5. Representatives of the European Commission attended the "Bluefin Futures Symposium" in Monterey, California which discussed the status and future of Pacific, Atlantic and Southern bluefin tunas. The meeting heard high level presentations from scientists, NGOs, Regional Fisheries Management Organisations (RFMOs) and governmental representatives, including the European Commission. Participants agreed that RFMOs should remain the appropriate fora for taking management decisions.
6. The European Market Observatory for Fisheries and Aquaculture Products published its first edition of 2016, containing articles on sardine and octopus consumption, a case study on smoked salmon in France and a review of markets for albacore tuna and hake in France, and Norway lobster and herring in Sweden.
7. The European Economic and Social Committee announced its opinions on the EU’s revised fisheries data collection framework. It considers that the proposed changes are generally a good idea, but recommends that there should be an obligation on Member States to apply the European Statistics Code of Practice and the Quality Assurance Framework of the European Statistical System.
8. The European Parliament published a study reporting on the issue of handling additional fish on board as a result of the landing obligation in force since 1st January 2016 (with a focus on plaice caught in mixed fisheries the Baltic). It proposes a decision tree outlining the possibilities to mitigate so-called “choke-species” problems, such as quota swaps.
9. The European Commission has developed an aquaculture school kit for teachers, providing material to raise awareness of aquaculture among schoolchildren aged 12 to 18 years. The booklet contains information on how to integrate aquaculture into lessons and encourage pupils to learn more about aquaculture in their community. As part of the Commission's "Farmed in the EU" campaign, the Commission organised an event at the International Green Week in Berlin to promote the booklet to German aquaculture stakeholders and educators.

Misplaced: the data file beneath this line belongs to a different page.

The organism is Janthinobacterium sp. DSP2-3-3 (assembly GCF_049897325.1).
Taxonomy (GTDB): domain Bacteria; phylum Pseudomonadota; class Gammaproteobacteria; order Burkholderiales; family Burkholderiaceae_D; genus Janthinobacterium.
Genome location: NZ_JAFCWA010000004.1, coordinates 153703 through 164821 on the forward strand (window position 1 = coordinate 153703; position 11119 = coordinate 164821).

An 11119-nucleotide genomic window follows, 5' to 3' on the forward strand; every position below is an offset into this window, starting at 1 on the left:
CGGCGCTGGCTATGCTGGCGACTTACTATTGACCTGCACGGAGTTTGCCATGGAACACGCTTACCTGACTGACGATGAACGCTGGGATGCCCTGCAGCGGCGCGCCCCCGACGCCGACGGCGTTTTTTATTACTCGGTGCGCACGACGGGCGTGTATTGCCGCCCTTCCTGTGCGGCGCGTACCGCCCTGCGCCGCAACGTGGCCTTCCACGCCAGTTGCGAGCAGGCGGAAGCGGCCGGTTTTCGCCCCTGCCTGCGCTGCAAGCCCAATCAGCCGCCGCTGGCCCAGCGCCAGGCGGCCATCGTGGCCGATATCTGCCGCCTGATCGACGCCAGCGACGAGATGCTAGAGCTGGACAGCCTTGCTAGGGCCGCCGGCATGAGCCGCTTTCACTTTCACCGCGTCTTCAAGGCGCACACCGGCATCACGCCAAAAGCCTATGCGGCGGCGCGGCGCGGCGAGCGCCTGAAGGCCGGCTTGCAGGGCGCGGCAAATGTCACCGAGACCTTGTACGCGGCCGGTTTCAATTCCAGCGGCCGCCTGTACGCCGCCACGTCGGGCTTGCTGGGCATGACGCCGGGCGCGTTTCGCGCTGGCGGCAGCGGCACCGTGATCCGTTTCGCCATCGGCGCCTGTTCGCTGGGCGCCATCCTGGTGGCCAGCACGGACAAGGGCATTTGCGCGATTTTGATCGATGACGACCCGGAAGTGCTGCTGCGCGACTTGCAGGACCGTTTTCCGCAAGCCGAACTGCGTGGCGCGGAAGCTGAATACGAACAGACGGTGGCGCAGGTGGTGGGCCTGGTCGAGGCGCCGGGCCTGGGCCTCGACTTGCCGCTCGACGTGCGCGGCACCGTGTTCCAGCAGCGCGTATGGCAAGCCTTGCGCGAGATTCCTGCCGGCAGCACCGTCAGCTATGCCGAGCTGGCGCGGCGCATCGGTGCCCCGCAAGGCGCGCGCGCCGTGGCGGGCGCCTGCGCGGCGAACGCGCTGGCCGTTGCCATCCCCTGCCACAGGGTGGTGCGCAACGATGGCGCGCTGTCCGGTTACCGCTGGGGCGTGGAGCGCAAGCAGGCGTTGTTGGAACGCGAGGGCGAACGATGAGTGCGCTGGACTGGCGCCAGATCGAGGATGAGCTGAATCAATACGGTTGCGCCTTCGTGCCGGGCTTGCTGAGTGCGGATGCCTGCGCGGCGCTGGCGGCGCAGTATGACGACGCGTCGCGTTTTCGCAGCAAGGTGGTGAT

10. The European Commission has published a new poster on European Aquaculture species, with Latin names and common names in all European languages.
11. The Commission’s Joint Research Centre announced the publication of a new tool (Mapping Fishing Activities) in the form of detailed maps of fishing intensity in 2014-2015 in Europe, based on from the Automatic Identification System (AIS) data from fishing vessels. The maps make it possible to derive information about the fishing habits of coastal communities, thus helping to tailor policy and management strategies.
12. The Netherlands has taken over the rotating six-month EU Presidency as from 1 January 2016 and has announced its fisheries programme. It hopes to achieve more "in-depth sustainability" by concluding agreements on multiannual plans for sustainable fish stock management and expanding the landing obligation.
13. A joint report by the European Academies Science Advisory Council (EASAC) and the JRC of the European Commission has stressed the importance of integrated management of marine and coastal resources. The report recommends organising and focusing marine science research to optimise its usefulness for policy makers, for example by using Horizon 2020 project finance for improving marine knowledge to support the design of EU legislation.